In the grocery stores, the aisles that contain flour, and any derivative thereof, are sealed off and no sales from these aisles will be allowed. This includes all pasta and most cereals. To keep with rabbinic decree, any food stuff that can swell also counts as hametz and that means rice and beans will not be for sale either. In the freezer section, anything that has crumbs or may have been processed in a factory where wheat is present will be sealed off also. Different branches of Judaism hold to different teachings and the rules are not homogenous. Those who do not adhere to the rabbinic rulings often take advantage and stockpile their freezers in advance.
In the few days leading up to Pesach, all breads, pastries and anything else deemed hametz is cleared out of homes, piled on the sidewalks and burned or left for the pigeons and sparrows. All Jewish bakeries are closed and even some Arab ones, out of respect for the Jewish holiday. People stock up on boxes of matzoh and in the grocery stores filled to capacity just as western stores before Christmas. Matzoh suggestions and recipes are exchanged as well as discussions regarding which traditional food will be eaten at the Seder dinner and with whom.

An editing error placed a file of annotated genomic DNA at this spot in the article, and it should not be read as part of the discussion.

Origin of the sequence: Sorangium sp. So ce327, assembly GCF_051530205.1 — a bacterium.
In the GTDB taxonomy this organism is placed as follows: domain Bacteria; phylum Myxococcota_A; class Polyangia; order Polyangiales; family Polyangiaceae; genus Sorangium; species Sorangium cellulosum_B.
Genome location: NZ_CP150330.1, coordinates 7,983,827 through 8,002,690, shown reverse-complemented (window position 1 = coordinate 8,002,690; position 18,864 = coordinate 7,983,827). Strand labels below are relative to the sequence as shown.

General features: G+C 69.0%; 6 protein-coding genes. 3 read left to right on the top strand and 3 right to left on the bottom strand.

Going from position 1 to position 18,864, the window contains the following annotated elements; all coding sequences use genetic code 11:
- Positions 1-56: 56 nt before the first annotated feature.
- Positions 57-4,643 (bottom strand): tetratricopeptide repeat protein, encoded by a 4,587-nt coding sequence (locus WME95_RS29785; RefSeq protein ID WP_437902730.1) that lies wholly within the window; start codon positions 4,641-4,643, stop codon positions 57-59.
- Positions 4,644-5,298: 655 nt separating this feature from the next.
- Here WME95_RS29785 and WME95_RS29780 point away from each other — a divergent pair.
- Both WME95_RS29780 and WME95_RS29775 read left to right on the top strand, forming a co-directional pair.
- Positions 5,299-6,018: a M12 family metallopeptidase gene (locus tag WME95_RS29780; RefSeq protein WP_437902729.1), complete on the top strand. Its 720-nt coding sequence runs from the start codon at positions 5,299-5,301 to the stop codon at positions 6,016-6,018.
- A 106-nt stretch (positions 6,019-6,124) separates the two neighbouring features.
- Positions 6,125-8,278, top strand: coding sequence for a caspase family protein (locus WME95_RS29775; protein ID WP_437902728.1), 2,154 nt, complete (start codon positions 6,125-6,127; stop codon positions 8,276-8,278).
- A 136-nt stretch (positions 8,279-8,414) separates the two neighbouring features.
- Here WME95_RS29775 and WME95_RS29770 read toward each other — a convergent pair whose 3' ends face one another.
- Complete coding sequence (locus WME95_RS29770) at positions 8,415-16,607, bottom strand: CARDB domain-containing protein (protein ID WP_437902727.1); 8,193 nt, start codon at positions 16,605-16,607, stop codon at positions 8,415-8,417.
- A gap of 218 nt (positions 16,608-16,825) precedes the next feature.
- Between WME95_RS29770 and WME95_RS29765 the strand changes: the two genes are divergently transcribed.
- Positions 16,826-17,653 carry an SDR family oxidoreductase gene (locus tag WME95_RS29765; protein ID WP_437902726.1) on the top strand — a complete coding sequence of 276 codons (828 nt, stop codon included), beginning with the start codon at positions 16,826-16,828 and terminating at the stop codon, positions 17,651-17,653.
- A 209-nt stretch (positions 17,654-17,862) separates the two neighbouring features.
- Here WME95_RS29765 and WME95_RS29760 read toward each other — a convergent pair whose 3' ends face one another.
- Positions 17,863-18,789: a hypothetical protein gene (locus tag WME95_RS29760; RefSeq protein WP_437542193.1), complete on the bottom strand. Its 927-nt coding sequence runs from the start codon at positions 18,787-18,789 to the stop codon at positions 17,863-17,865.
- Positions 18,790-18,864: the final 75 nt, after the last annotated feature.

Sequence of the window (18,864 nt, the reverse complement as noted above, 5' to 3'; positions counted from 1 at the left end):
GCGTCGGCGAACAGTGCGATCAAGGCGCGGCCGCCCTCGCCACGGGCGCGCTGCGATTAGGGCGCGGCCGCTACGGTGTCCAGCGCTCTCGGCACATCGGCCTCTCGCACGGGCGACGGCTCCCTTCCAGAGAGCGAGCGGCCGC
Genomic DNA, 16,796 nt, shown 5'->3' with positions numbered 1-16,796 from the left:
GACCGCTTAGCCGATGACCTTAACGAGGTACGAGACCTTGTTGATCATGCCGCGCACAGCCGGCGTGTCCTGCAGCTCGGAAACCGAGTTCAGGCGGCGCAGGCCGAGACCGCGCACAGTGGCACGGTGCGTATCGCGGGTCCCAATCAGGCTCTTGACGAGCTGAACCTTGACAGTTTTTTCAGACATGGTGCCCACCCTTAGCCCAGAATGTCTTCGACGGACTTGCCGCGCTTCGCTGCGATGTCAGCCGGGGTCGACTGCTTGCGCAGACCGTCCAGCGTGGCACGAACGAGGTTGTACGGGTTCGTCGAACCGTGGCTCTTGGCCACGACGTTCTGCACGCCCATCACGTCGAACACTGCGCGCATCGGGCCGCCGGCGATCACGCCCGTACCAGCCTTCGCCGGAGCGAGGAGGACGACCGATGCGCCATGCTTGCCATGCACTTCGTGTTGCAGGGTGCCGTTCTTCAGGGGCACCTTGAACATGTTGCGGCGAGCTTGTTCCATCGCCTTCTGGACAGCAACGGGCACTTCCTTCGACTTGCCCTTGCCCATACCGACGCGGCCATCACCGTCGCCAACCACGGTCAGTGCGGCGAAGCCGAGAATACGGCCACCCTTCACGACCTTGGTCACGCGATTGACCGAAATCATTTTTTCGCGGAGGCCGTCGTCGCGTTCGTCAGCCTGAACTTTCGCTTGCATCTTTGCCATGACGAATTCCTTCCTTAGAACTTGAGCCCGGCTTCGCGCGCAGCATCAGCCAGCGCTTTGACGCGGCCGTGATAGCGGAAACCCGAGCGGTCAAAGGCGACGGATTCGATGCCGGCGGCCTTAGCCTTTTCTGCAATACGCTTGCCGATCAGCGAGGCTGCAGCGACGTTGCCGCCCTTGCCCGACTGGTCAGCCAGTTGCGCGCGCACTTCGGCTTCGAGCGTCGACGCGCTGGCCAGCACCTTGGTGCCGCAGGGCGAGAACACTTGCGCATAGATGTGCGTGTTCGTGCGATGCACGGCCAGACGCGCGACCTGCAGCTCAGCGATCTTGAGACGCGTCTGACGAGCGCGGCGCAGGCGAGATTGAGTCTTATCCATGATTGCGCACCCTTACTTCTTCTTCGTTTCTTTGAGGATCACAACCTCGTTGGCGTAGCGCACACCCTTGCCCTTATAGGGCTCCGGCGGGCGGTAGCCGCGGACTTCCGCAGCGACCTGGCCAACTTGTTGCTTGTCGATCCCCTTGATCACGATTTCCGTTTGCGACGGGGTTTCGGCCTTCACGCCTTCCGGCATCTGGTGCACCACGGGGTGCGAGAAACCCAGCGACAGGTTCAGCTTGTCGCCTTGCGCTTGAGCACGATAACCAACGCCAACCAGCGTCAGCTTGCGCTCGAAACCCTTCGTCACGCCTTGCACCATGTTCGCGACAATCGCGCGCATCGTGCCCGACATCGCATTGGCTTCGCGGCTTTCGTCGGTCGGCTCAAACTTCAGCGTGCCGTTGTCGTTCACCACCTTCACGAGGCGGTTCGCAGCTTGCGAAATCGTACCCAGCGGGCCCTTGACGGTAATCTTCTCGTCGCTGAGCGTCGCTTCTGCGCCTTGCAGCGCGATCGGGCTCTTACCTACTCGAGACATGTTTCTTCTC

The seder is the backbone of the first night of Pesach. The word means “order” and is based on the command found in Exodus 13:8: “And you shall tell your son on that day, ‘It is because of what the LORD did for me when I went free from Egypt.’”
The Seder follows a script called a Haggadah, which literally means “the telling.” It comes in booklet form and varies in artistic expression among the different branches of Judaism from Haredi to Hassidic, to Conservative, Reform and Messianic. This year a Hogwarts Haggadah has hit no. 1 on Amazon’s Judaism Bestseller’s list for those who are taking a Harry Potter approach to the Seder. And for those who have “ever suffered through a Seder” which “can last as long as the exodus from Egypt itself,” American comedians Adam Mansbach, Alan Zweibel and Dave Barry have authored a hilarious Haggadah called, For This We Left Egypt?